This leaflet is to help you understand what Interrupted aortic arch is, what tests you need and the implication of having been diagnosed with Interrupted aortic arch for your baby and your family.
What is an interrupted Aortic Arch (IAA)?
Interrupted Aortic Arch (IAA) is a rare birth defect of the heart. Our hearts are comprised of four chambers, two upper chambers, the right atrium and left atrium, and two lower chambers, the right and left ventricles. The ventricles are the heart’s pumping chambers; blood from the heart flows into the Great Arteries, the Aorta and the Pulmonary Artery. The left ventricle pumps blood rich in oxygen through the Aorta to the body and brain, while the right ventricle pumps oxygen-poor blood out through the Pulmonary Artery to the lungs. The Aorta runs upward toward the head then turns downward toward the body, to form the Aortic Arch. The part of the aorta below the arch is called the Descending Aorta, it supplies the lower body and legs.
In most people, three blood vessels branch out of the aortic arch to supply the head and brain and the arms with oxygen-rich blood. In Interrupted Aortic Arch (IAA), the aorta is divided somewhere along the arch into separate blood vessels. Three variations of this problem exist, according to the place of the interruption. (Kindly see the figure, below.) The upper portion of the aorta still supplies the head and arms, but the flow to the lower body and legs is supplied by blood flowing from the pulmonary artery through a special fetal vessel and then into the Descending Aorta.
Many fetuses with IAA also have another heart defect, called a ventricular septal defect or VSD. The right and left ventricles of the heart are separated by a wall of muscle called the ventricular septum; a hole in this wall is called a VSD. VSD’s are quite common, in fact they are the most common form of heart defect at birth. A VSD allows blood to cross between the two ventricles of the heart, causing oxygen-rich blood to mix with the oxygen-poor blood that is pumped by the right ventricle to the lungs. Other congenital heart defects, as well as other malformations, may also occur together with IAA.
How does an IAA happen?
During the embryonic period (the first weeks of life in the womb), as the complex anatomy of the heart and blood vessels is developing, IAA seems to occur from a failure of earlier small arches to grow and merge properly. There seems to be a genetic component to IAA in some cases. The most common is DiGeorge syndrome, which is caused by a deletion of a small portion of the chromosome number 22, one of the 23 pairs of chromosomes that store our genetic information. In many cases, however, no genetic cause is found.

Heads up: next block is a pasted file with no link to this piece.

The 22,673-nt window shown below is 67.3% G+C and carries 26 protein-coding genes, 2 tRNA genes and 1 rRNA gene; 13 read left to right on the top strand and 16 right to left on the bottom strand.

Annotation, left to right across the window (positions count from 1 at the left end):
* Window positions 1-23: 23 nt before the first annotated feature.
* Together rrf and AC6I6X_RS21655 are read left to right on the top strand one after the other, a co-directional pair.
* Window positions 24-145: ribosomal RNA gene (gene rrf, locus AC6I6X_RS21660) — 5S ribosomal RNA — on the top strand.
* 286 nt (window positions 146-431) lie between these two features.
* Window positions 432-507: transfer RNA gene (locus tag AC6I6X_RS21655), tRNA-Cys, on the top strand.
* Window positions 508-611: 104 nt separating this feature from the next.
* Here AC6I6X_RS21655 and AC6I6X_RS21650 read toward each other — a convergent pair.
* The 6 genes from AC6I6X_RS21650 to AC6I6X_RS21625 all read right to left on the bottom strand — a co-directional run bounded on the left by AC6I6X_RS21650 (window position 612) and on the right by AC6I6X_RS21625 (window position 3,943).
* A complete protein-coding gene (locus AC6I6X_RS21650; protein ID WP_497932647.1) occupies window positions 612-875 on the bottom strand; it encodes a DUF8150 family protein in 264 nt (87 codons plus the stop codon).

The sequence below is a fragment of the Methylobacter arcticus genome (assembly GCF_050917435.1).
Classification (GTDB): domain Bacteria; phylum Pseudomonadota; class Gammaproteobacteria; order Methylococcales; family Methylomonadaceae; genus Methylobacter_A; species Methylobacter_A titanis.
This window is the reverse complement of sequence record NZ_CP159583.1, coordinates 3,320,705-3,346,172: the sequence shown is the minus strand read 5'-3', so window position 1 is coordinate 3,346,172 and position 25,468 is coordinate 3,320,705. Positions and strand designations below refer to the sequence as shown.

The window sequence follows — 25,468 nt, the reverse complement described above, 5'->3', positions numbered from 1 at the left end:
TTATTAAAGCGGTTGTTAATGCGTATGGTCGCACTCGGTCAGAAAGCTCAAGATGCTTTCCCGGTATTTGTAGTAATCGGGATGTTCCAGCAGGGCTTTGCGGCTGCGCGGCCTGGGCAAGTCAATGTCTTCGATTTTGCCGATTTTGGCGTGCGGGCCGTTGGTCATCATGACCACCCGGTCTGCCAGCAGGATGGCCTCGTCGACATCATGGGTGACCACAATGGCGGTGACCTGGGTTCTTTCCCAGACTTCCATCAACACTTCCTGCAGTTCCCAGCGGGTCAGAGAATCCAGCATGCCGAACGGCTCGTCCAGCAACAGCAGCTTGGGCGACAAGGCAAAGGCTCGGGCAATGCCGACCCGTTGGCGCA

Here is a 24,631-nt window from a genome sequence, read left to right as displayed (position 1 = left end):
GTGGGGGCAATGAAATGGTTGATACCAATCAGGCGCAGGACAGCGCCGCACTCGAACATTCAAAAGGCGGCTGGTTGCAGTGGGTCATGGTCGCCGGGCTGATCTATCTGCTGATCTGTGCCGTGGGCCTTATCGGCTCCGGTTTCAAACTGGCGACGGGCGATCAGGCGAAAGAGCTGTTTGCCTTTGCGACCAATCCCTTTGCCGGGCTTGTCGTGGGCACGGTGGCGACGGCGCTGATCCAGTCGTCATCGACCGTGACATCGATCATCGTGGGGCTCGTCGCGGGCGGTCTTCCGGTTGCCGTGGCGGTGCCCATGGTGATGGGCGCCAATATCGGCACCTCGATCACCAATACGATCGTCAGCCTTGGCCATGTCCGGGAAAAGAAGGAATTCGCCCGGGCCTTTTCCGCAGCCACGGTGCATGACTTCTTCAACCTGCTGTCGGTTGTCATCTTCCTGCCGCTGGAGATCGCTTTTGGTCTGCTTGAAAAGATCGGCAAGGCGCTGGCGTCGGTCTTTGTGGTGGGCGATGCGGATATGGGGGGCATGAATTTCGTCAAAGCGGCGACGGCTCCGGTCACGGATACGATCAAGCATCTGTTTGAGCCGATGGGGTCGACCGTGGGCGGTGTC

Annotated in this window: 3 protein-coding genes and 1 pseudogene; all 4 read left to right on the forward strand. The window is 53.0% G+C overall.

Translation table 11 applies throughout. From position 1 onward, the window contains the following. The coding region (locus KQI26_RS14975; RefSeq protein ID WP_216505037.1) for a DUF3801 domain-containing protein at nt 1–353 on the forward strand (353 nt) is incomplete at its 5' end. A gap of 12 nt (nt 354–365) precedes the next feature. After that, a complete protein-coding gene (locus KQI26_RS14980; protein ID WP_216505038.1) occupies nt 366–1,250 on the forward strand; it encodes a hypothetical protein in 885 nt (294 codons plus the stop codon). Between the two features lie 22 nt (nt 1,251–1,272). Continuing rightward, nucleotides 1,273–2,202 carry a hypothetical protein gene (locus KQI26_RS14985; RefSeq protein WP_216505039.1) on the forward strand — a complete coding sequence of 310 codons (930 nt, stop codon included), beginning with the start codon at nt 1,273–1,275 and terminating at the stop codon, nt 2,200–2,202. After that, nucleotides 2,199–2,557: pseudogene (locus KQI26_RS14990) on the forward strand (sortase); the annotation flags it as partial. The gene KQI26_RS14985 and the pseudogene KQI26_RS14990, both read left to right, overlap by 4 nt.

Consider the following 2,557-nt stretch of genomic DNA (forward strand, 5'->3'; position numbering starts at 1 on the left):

Should I have more tests done?
Your caregiver may refer you for genetic counseling and genetic testing. This can provide essential information regarding your individual case. In addition, your caregiver may refer you to specialists in fetal heart problems, such as a maternal-fetal medicine specialist and/or a pediatric cardiologist. They can monitor your baby’s progress with ultrasound scans focused on the fetal heart and the blood vessels surrounding it. Those specialized ultrasounds are called fetal echocardiography. You may also meet with specialists in pediatric heart surgery before delivery, to consult with you regarding the best way to manage your baby’s birth and care in the newborn nursery. Each baby with IAA is unique. Your caregivers will thoroughly examine your baby’s heart and other organs to get the most complete picture of his/her anatomy, and to consult with you to work out a care plan that best suits your individual case.
What are the things to watch for during the pregnancy?
Your caregiver will probably order serial ultrasound scans, to watch carefully to assess whether the IAA is affecting your baby’s growth and well-being. You may be asked to monitor your baby’s movements throughout the day. Your caregivers will advise you as the pregnancy progresses.
What does it mean for my baby after it is born?
While inside the womb, your baby has a small vessel with a long name, the ductus arteriosus, that allows blood flow from the pulmonary artery to be directed to the descending aorta so the lower part of the body can receive blood. After delivery, the ductus arteriosus normally closes within a few days and all the blood from the pulmonary artery flows to the lungs, to be supplied with oxygen and returned to the heart. In IAA, it is important to keep the ductus arteriosus open, to maintain a supply of blood to the portion of the aorta that brings blood to the lower part of the body. Your baby will be given a medication called prostaglandins to keep this vessel open until heart surgery can be performed. IAA always needs to be repaired by heart surgery. The goal of surgery is to create a connection between the two segments of the aorta and to close the hole in the heart (the VSD), if present.
Will it happen again?
This depends whether or not a genetic cause was found to explain the IAA, and what other problems were present. All these factors affect the likelihood of having another baby with IAA. Your caregiver will likely order early targeted fetal scanning to rule out fetal heart defects in future pregnancies.
What other questions should I ask?
You might ask your caregiver these questions, or any other question regarding your pregnancy:
Last updated: September 2019